6 Tips For Supporting Your Kids While Your Ex Is In Treatment for Alcohol Use
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By Laura Lifshitz, Guest Author - June 30, 2016

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Your ex is going to rehab or an outpatient therapy program—congrats! For you, this feels like a good step forward. Even though you and your ex are officially done, you want your ex to be a stable and loving presence in your children’s lives and with treatment that just may happen! And, it may just end your days of having to monitor or worry about his sobriety.

Your hope for your ex’s sobriety is high but now imagine your children? How high do you think those precious little hopes are? Beyond the moon.

How do you help your children cope while their dad is away in rehab for drinking? With patience, love, and these 6 tips:

1. Keep Everything Steady & Predictable

No matter how old your children are they have felt the effects of your ex’s drinking problem even though you two are either separated or officially divorced. Now that your partner is essentially out of sight of the kids and working towards sobriety, all is “quiet” on the home front while dad works on his issues.

It is then crucial that you, as the mother, provide consistent and clear care for your kiddos with a set, predictable schedule and routine your children can feel secure with. Bedtime and meals should be consistent. You may not be an organized person but you’ll need to learn how to be.

Use Google calendar and timed alerts to remind yourself of when and where you need to be wherever you have to be! Review your daily schedule each day for a few minutes in the morning and even if you haven’t had a routine before, you will be surprised how quickly everyone in the family makes a new routine a habit!
Your children, especially in the wake of dealing with an unstable dad who drinks, will crave the security. Scheduling their lives and making things consistent will give them some stability in the aftermath of anxious times.

2. Line Up Troops—For You and Them!

If your ex is in treatment, this means he can’t be a present parent, which means you’re manning the kids alone, 24/7, day in and day out. The best thing you can then do in order to help your kids is: help yourself! This means reaching out to friends, family and trusted neighbors for consistent and positive help. This also means tapping your children’s favorite family members and friends to say, “My children could use your love in their lives right now.”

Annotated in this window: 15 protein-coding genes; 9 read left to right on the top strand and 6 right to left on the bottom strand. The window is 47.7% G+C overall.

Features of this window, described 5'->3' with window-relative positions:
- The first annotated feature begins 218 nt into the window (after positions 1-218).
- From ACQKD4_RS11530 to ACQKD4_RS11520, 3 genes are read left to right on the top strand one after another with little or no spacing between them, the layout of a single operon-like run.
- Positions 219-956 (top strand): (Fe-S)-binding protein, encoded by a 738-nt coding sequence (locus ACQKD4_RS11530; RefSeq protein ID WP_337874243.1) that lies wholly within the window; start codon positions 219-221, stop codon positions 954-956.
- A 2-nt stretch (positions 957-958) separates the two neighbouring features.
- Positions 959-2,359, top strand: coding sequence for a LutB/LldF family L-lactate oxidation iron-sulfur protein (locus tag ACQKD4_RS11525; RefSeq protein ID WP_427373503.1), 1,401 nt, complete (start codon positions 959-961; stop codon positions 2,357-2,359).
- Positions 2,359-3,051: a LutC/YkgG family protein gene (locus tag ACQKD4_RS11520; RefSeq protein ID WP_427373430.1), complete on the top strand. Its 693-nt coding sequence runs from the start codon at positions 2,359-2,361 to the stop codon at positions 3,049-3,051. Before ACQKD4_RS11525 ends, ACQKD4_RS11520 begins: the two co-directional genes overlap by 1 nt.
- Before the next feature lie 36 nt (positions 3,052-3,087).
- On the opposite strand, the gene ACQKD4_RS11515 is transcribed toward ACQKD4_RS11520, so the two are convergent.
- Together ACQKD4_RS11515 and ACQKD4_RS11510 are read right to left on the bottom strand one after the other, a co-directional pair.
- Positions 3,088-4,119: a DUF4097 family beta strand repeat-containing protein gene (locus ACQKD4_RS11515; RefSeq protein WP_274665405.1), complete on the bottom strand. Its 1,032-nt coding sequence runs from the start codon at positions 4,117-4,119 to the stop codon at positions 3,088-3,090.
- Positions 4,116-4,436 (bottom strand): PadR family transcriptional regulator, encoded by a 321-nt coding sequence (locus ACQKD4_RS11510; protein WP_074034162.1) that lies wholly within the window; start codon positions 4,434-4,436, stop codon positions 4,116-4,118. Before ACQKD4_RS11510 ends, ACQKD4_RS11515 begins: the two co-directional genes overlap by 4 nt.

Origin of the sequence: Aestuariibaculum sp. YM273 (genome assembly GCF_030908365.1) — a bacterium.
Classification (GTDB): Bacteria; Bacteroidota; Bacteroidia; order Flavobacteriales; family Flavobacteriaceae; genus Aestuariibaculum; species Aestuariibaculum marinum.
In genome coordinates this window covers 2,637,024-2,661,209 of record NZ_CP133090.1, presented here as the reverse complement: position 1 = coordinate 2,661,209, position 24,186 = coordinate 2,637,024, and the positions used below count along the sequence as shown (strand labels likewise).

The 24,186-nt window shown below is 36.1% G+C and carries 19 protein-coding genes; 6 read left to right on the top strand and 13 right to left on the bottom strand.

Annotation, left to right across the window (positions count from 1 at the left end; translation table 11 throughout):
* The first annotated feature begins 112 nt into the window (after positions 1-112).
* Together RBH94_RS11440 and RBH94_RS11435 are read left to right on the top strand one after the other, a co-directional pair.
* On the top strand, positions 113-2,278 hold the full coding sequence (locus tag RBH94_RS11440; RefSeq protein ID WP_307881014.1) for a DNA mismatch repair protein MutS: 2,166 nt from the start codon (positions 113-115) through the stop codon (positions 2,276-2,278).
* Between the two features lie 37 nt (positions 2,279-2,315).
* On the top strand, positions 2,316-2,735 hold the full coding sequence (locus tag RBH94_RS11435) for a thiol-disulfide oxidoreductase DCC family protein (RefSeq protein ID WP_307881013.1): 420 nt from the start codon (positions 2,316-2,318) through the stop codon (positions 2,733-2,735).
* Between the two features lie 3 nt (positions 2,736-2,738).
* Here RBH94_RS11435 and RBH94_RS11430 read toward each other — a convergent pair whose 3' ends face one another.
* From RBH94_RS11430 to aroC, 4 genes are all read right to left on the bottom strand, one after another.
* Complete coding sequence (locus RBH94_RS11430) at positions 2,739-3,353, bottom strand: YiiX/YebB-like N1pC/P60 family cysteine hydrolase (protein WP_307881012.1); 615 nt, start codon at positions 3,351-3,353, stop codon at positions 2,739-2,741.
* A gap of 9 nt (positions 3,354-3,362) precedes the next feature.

If your son has a strong affection for grandpa, this is when he needs that boy’s day out with grandpa. If your twin girls can’t get enough of their favorite uncle, can the world’s best uncle provide some child care say on a Sunday so you can get errands in, and the girls can get extra love?

3. Consider these biggies: Who, When, Where, How and Why?

Who can be of help? Which of your children needs the most support right now?

When do you need the most help? Is it mornings or evenings?

Where can you find help and where might these helpers need to be? At pick up for school while you’re working, perhaps?

How will it all happen? Weekly, monthly, daily?

Why…for those that are helping, express, with gratitude, why and offer to be of help somehow in return.

Building your support system and calling on all those who love your kids is essential. Now is NOT the time to be prideful!

4. Talk to Them & Be Truthful

Dr. David Sack says it’s important to tell kids the truth about what is going on with dad, in developmentally appropriate ways. Obviously, your ten-year-old will be ready for different information than say your four-year-old or fifteen-year-old.

Lying and saying that dad is working across the country is not okay! Telling them that right now dad is sick, but is working on getting better and sharing the reasons for addiction: genetics, situational or environmental factors, etc., is a good way to let kids know what is happening with dad.

Bottom line: be honest but do so in developmentally appropriate ways. Kids can only handle what they are developmentally ready to hear. If you’re not sure how to talk to your kids, speaking to a child psychologist, play therapist, pediatrician, or teacher about the matter would be a great idea!

5. Remind Them of The Love, Love, Love!

This is the time to extend patience and understanding, Mom. Your child, even knowing the truth and knowing that dad will get better, will still potentially lash out and feel afraid and sad. Let your child feel free to express how sad, scared or concerned he or she is for dad, even if right now, dad is on your sh*t list.

Even if hearing how much they miss dad and worry about him upsets you, be the shelter for your children and their emotional storm. This may mean your kids will lash out at you, the “safe” parent, so be patient with them.

This is also the time to give praise and extra affection. Your kids need to know that they matter and are loved. Most importantly, they need to know that they are in no way, the cause of dad’s drinking problem.

6. Get Help

Now is the time to speak to a therapist or go to Al-Anon to learn more about how to get you and your kids through this. While you are not with this man anymore romantically or as a wife, he is forever your kid’s dad. Understanding the disease and how it can impact your children will help you to heal and support them. Plus, after being married to an alcoholic I am willing to bet you are hurting in many ways you may not even realize. Start to heal—each and every one of you!

This isn’t an easy road to go down for your kids, you, or your ex. But hopefully, the start of treatment can begin to reveal a new and happier family, divorced and all!

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